Rupert Mills: The One-Man Team of the 1916 Federalist League

“I said.  A contract’s.  A contract.”

~Rupert Mills

rupert mills

On an instinctive level, just about everyone feels that it must have been much easier to become a professional athlete a hundred years ago than it is now.  Part of that stems from our general belief in progress—each year we get stronger, faster, better at writing hilarious jokes about American topics.  Shut up, it’s called intangibles, ask a scout.  Another part of this belief comes from the leaps and bounds our scientific knowledge about human physiology has made in the past century.  We know how to handle, and prevent, injuries, how to train our bodies in the most efficient ways- we’re no longer blindly hoping that we were born as naturally athletic freaks like Jesse Owens.  Oh, and speaking of that, we also stopped  limiting our professional athletics to random white guys who tended to get lucky enough to get exposed to sports right when they were being invented.  That’s a huge step.

The distinct disparity between, say, baseball athletes today and those during the Dead Ball Era might not have anything to do with this article, but it is important to note that Rupert Mills, who you have never heard of (unless you caught a brief story about him in our article about silly baseball team names), almost definitely would not have been considered a world class athlete if he were competing today.  And that’s okay!  Hell, he wasn’t considered a world class athlete when he was competing 100 years ago!  But maybe, in a weird way, the ability for “good but not stellar” athletes to play on a national stage in the 19th century was a blessing in disguise, because sometimes the best stories happen when a sport’s not yet at the point where it’s fully taken seriously.  Because while the level of play in 2015 might be higher than it was in 1916, you’ll never see a player show up to an empty field every day in order to take advantage of a loophole in his contract to get paid.

That’s what Rupert Mills did, and Rupert Mills was hilarious and amazing, and that’s only part of his story.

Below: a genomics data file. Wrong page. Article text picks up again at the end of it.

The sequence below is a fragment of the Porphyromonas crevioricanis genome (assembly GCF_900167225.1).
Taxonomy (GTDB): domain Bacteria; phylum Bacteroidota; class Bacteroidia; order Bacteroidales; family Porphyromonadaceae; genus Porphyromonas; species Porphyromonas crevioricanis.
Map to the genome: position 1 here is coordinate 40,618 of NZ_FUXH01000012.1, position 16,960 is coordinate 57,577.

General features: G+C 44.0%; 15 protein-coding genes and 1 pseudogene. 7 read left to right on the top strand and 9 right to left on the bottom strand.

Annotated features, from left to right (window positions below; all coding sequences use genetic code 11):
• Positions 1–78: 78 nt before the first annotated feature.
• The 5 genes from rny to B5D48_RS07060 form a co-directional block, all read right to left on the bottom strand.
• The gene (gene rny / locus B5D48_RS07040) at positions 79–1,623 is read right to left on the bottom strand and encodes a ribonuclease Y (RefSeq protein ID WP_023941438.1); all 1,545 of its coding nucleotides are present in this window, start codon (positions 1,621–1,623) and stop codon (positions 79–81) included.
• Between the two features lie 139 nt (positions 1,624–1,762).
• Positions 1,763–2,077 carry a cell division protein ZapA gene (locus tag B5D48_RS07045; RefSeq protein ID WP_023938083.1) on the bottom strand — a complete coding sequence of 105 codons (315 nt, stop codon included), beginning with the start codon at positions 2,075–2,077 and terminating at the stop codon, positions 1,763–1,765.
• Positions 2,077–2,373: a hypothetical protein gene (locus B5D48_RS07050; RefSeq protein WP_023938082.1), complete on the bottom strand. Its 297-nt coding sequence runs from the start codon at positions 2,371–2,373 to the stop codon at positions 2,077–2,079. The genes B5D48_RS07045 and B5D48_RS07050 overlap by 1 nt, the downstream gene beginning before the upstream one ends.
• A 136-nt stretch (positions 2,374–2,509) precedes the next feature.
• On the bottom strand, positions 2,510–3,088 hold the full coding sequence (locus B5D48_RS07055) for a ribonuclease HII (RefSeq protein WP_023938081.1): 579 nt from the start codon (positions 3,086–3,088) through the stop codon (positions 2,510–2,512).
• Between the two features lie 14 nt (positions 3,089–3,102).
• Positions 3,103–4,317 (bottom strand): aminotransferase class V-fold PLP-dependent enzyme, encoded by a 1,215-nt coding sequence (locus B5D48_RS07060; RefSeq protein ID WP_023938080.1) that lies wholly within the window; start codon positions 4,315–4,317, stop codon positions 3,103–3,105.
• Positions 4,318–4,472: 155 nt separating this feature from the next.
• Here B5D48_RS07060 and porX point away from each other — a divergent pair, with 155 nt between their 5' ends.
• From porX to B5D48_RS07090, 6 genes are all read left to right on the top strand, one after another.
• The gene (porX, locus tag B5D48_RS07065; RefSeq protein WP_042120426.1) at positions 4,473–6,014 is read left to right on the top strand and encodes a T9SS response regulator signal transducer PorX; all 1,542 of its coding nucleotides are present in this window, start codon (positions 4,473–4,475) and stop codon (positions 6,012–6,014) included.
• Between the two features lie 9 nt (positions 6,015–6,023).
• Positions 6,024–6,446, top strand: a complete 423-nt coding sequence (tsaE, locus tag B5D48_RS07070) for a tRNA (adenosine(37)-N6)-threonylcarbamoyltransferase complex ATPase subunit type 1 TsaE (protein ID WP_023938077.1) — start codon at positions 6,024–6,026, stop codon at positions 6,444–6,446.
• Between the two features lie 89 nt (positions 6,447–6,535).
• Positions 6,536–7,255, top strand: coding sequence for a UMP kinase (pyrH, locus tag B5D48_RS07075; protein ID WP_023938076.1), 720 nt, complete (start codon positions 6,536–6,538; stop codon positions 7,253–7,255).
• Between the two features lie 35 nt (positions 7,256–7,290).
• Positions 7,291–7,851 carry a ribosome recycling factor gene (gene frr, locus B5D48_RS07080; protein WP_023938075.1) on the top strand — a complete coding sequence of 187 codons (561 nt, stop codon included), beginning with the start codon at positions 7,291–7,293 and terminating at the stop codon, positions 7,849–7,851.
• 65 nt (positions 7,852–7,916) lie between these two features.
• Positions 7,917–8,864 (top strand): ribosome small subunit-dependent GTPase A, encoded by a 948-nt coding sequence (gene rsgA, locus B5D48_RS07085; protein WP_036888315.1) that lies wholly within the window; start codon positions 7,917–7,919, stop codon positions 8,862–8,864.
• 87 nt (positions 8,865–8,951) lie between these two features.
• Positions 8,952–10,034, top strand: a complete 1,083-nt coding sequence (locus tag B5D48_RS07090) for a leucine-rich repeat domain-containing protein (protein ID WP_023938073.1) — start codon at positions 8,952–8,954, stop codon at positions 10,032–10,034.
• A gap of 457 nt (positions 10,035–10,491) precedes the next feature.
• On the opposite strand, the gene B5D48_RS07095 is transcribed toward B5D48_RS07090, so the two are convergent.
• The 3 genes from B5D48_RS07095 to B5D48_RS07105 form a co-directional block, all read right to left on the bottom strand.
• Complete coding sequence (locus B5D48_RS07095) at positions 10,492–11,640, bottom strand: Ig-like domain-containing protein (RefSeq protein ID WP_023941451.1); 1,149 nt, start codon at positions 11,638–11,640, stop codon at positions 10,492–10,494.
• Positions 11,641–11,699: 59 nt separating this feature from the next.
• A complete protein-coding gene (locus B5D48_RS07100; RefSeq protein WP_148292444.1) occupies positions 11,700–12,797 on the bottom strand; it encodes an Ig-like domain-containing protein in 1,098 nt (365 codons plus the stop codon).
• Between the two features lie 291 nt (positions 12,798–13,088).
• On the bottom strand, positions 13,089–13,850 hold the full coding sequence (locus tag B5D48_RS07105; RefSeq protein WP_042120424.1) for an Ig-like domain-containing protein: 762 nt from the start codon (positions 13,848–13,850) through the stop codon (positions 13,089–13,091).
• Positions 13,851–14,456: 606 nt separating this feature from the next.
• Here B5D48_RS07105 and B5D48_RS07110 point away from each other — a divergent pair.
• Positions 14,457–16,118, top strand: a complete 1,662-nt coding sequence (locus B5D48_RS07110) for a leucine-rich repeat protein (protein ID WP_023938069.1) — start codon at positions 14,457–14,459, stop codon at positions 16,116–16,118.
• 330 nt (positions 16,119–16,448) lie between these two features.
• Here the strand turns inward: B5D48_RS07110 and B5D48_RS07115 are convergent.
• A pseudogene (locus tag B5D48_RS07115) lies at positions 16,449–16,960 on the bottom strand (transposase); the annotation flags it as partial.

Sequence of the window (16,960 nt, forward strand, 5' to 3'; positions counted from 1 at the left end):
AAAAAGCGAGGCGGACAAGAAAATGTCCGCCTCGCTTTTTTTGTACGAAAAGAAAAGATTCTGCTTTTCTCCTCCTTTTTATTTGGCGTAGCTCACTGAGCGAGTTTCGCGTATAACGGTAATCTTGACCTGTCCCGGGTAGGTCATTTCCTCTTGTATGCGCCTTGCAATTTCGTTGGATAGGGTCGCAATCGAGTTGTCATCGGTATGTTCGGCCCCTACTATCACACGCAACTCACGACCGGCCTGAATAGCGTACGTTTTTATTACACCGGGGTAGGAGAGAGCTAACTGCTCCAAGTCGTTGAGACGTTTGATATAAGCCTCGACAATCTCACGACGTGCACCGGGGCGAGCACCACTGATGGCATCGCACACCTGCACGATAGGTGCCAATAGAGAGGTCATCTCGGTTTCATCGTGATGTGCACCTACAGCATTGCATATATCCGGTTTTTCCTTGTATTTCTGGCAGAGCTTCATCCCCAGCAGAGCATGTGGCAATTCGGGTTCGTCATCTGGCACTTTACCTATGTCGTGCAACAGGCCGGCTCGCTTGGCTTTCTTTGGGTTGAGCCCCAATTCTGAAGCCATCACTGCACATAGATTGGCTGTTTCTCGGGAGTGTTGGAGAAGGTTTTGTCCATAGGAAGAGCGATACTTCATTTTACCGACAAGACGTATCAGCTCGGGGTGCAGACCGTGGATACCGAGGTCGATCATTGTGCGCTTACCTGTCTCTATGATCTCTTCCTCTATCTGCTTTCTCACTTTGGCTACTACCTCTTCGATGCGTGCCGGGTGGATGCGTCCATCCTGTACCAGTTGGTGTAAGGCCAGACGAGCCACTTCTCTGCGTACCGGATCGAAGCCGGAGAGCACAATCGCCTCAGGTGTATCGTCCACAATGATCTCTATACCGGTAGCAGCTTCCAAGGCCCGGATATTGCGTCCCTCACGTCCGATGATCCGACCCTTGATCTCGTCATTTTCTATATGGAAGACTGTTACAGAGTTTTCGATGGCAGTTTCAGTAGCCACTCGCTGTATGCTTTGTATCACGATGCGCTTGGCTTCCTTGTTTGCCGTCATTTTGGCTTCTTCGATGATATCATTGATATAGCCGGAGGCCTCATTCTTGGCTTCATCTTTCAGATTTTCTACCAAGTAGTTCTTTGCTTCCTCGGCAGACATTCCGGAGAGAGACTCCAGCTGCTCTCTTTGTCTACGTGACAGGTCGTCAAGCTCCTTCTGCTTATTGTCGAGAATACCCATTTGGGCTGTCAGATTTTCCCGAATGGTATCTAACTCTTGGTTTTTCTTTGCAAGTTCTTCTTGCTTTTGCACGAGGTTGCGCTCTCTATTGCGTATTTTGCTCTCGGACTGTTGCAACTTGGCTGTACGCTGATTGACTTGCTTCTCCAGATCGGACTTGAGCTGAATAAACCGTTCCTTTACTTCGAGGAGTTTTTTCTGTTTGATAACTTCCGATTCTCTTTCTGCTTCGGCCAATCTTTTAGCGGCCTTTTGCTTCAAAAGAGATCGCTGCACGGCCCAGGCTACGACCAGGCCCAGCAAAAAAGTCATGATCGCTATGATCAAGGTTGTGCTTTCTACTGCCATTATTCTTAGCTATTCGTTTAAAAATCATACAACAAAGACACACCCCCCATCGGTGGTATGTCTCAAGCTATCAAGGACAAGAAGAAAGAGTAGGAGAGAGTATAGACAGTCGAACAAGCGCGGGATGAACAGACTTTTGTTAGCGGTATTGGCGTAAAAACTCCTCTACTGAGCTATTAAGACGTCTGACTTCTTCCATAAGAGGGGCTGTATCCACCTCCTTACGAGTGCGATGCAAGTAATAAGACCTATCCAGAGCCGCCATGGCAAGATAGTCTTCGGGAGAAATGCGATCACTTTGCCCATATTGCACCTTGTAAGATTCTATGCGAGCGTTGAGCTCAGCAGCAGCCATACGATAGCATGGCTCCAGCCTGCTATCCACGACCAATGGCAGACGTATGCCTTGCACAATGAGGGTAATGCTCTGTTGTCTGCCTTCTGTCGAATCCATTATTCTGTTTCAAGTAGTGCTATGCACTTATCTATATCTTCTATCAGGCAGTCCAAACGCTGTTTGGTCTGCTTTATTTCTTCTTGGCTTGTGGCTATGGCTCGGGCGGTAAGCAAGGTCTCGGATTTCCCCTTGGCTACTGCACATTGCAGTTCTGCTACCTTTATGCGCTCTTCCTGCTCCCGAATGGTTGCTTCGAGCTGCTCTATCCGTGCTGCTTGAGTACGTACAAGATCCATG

Rupert Mills:  The One-Man Team of the 1916 Federalist League

mills at notre dame

By any metric, Rupert Mills is the definition of a forgettable baseball player.  In 1915, at the age of 22, he played 41 games as the first baseman of the Newark Peppers in the Federalist League.  He took 134 at bats, batting .201 with five doubles, a triple, 16 RBIs, and six stolen bases.  He had no home runs, an On Base Percentage of .241, and was once hit by a pitch.  We are really really stretching ways to talk about his importance to Major League Baseball, mainly because he had almost no importance at all except for one exceptionally wonderful anecdote.  But before we get into that, we’re going to talk about the life of Rupert Mills, who was fairly extraordinary off the field, even if he totally peaked in college.

Rupert Mills was born on October 12, 1892, in Newark, New Jersey.  Attending Baringer high school, Mills lettered in four different sports, winning the state’s high jump title in Track.  He also played basketball and football well enough to stay on the team, but it was baseball that he most excelled at, and he was good enough to attract professional baseball contract offers at the time of graduation (this being in a time where professional baseball players were paid practically peanuts, because as greedy as you might think professional owners now, they were far, far worse in the early 20th century).

Instead of going straight to the majors, he decided to attend Notre Dame, where he played football, track, baseball, and basketball (at 6’2” he was the team’s starting Center for three years, to really drive home the point we made in this article’s opening sentence).  He was just the second athlete to earn monograms in those sports at Notre Dame, and only two pulled off the feat after him.  He also participated in theater, and was the president of the Senior Law Class as he received an undergraduate Law degree.  That latter part will come in later.

rupert mills playing baseball

Mills, who went solely by the moderately underwhelming nickname of “Rupe,” hit .394 for the Fighting Irish in 1914, playing first and second base and when he graduated, he signed with the Newark Peppers of the Federal League, who the previous year had won the league’s championship as the Indianapolis Hoosiers.  While the Federal League was floundering in its attempt to compete with the National and American Leagues, they did have one thing going for them—money.  Namely, they tried to lure players away from the other leagues by offering a more fair wage.  He was given a $3,000 a year contract, which was the equivalent of about $70,000 today.  That’s not on par with what professional athletes make now, but it definitely qualifies as a living wage.

The important thing to keep in mind, however, was the “a year” part of this contract.  It was a two year deal, but after the 1915 season, which again was hardly memorable for either the Peppers or for Rupe, a funny thing happened.  The Federal League folded after the 1915 season, leaving Rupert Mills with a contract he couldn’t fulfill, and a legal knowledge granting him the ability to know exactly how to make sure he could still get his money.  Pat Powers, the president of the Newark Peppers, offered to buy out his contract for $500 while placing him on a minor league squad.  Mills said, politely, “Fuck no, give me my money” to which Powers said, and again we can only assume this is the exact phrasing used, “Bitch, if you want your money, then you gotta work for it.”

Okay we’re pretty sure that’s not how it went down.